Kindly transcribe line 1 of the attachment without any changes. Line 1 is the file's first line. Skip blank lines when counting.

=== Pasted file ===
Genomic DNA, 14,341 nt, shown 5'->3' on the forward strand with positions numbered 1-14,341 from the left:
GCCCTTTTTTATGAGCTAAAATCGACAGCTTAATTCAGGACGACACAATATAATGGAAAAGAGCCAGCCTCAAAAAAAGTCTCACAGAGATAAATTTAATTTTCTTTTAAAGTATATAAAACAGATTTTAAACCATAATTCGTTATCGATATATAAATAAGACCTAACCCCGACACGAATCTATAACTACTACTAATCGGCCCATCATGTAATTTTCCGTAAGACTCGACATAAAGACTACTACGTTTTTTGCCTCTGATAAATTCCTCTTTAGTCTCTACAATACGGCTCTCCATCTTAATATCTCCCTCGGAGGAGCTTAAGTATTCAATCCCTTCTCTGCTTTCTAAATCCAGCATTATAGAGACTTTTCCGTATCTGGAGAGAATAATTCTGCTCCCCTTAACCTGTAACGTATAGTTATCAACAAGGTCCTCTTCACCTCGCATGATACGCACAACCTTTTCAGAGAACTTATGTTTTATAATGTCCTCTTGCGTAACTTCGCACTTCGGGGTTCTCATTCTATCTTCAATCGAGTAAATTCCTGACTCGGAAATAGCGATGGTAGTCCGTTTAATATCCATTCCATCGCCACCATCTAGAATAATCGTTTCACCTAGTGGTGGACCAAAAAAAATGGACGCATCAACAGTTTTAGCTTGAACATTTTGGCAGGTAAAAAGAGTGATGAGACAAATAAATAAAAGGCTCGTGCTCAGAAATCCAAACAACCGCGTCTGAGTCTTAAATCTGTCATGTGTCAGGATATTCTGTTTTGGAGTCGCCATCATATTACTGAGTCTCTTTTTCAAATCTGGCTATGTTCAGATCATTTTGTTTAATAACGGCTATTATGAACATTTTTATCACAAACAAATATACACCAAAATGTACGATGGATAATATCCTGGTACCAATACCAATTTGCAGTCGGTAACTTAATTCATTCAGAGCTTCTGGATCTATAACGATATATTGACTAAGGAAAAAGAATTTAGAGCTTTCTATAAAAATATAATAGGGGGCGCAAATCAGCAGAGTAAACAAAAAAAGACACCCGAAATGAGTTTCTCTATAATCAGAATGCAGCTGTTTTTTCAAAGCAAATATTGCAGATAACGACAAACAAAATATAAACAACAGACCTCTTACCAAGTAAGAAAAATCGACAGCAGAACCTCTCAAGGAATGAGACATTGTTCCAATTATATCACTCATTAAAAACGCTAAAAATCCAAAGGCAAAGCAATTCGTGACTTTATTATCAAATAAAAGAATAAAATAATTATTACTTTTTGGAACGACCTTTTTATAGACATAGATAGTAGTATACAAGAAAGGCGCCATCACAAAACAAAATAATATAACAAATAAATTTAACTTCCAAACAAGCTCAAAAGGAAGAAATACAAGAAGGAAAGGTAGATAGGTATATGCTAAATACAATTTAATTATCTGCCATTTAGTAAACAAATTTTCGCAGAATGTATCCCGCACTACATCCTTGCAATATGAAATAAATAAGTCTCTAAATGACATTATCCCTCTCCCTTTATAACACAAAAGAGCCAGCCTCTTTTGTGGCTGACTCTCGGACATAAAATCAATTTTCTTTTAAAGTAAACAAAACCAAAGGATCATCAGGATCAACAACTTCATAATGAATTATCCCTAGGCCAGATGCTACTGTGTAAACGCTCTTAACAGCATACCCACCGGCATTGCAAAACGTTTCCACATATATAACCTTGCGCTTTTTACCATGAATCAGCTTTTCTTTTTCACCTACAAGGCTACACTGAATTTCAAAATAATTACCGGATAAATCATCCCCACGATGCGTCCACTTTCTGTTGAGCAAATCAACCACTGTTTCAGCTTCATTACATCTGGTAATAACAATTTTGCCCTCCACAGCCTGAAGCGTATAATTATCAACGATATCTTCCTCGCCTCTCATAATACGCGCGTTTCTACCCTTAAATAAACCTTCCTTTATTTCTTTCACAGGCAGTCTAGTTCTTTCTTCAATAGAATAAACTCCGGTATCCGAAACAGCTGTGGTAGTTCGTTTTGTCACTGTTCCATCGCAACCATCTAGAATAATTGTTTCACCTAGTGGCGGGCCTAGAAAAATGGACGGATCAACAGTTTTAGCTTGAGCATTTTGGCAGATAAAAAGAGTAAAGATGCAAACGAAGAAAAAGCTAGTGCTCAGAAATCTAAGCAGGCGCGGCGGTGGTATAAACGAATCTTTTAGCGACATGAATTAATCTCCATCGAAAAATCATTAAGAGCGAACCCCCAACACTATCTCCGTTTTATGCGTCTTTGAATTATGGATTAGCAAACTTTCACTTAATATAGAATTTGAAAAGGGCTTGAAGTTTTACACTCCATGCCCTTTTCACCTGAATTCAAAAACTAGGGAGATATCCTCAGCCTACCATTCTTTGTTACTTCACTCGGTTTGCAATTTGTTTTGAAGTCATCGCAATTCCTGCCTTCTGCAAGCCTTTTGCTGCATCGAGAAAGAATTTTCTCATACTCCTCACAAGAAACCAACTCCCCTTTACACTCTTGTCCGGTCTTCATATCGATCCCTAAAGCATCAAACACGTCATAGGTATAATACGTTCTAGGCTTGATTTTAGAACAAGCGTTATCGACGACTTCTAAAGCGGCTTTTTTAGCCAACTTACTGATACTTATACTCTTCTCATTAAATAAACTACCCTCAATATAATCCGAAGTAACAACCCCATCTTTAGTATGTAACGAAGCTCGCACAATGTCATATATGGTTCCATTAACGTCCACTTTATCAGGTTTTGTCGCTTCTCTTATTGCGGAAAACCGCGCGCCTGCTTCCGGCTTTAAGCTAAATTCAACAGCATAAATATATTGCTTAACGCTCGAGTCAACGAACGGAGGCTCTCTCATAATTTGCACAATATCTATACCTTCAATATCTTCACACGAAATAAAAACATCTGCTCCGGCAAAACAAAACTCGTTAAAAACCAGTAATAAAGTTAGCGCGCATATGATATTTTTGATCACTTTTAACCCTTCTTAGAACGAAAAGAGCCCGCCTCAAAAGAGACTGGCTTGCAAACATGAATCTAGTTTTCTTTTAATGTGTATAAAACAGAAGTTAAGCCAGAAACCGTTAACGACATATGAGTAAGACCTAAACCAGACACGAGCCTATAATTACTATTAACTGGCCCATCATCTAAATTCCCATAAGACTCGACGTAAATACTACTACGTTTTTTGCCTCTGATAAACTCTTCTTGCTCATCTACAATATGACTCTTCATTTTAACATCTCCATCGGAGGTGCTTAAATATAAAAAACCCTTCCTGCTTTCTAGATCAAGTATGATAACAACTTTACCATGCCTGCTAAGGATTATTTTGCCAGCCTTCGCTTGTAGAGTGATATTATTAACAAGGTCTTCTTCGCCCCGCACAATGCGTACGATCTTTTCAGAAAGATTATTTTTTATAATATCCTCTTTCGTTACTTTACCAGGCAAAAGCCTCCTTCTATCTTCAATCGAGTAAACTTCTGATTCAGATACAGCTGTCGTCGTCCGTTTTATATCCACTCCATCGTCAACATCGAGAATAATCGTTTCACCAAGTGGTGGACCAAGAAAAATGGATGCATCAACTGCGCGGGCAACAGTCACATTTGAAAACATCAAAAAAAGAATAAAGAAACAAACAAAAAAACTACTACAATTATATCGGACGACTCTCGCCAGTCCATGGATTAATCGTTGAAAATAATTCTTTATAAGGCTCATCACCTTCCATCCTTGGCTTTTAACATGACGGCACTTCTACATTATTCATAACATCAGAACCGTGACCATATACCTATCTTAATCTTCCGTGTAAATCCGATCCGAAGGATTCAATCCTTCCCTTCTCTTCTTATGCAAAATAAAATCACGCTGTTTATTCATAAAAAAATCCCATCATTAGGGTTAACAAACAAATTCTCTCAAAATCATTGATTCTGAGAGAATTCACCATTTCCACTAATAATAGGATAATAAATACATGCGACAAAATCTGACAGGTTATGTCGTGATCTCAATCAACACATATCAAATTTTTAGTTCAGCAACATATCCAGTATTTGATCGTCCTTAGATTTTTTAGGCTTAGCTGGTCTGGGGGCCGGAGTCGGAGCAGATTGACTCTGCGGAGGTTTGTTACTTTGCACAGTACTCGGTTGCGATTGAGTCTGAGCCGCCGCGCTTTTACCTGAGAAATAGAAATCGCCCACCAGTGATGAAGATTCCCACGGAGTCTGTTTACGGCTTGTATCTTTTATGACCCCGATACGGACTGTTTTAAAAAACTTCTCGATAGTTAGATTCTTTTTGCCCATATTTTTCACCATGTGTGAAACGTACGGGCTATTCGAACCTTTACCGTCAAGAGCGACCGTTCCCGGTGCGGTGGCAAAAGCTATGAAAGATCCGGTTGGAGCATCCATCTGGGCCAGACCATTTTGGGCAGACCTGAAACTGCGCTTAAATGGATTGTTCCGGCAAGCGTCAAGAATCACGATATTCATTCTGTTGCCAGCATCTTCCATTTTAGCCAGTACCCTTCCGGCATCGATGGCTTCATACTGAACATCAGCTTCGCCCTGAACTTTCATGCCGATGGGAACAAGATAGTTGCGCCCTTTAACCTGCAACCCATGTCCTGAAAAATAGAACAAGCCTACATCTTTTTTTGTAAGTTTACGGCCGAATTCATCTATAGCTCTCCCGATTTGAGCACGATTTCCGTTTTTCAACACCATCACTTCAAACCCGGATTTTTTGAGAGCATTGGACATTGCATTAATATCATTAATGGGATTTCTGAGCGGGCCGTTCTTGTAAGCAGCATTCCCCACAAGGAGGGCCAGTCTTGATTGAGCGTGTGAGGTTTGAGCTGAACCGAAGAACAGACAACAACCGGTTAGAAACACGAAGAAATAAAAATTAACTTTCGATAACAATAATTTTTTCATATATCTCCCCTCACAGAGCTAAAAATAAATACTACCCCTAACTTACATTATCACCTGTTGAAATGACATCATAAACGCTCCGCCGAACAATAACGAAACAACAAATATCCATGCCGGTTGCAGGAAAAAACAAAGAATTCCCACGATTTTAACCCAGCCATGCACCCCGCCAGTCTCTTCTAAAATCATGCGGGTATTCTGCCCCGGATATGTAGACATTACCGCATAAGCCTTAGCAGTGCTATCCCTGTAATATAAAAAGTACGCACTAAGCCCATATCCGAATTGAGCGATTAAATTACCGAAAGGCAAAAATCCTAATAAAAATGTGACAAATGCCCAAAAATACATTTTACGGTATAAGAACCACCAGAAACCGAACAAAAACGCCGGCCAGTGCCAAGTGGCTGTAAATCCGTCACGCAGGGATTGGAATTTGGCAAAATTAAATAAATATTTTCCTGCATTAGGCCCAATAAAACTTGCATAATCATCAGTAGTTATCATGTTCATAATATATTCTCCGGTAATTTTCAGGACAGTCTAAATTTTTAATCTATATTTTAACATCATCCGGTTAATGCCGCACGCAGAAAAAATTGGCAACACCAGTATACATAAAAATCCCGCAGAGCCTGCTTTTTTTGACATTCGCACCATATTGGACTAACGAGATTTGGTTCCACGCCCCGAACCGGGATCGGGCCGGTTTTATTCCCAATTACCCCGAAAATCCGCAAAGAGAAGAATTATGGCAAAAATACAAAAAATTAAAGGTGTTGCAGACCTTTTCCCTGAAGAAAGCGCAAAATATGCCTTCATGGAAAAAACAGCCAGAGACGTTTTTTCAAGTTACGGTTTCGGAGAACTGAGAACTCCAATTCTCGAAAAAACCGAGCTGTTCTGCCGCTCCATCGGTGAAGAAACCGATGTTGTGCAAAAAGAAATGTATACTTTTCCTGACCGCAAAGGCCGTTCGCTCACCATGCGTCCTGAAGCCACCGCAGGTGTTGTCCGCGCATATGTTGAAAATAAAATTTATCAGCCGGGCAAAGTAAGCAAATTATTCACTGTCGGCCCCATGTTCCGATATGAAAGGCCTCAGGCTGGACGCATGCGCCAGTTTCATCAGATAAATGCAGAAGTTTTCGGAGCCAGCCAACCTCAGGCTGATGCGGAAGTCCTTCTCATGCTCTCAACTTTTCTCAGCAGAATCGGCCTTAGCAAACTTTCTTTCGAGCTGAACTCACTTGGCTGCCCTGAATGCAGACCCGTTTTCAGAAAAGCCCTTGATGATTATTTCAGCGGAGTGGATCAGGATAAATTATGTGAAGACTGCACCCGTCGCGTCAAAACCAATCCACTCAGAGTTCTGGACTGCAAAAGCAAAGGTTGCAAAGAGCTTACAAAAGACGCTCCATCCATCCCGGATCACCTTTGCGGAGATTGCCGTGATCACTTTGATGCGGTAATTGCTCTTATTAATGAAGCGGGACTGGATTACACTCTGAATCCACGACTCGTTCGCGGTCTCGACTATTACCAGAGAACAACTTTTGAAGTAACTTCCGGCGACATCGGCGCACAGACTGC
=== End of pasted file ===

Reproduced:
Genomic DNA, 14,341 nt, shown 5'->3' on the forward strand with positions numbered 1-14,341 from the left: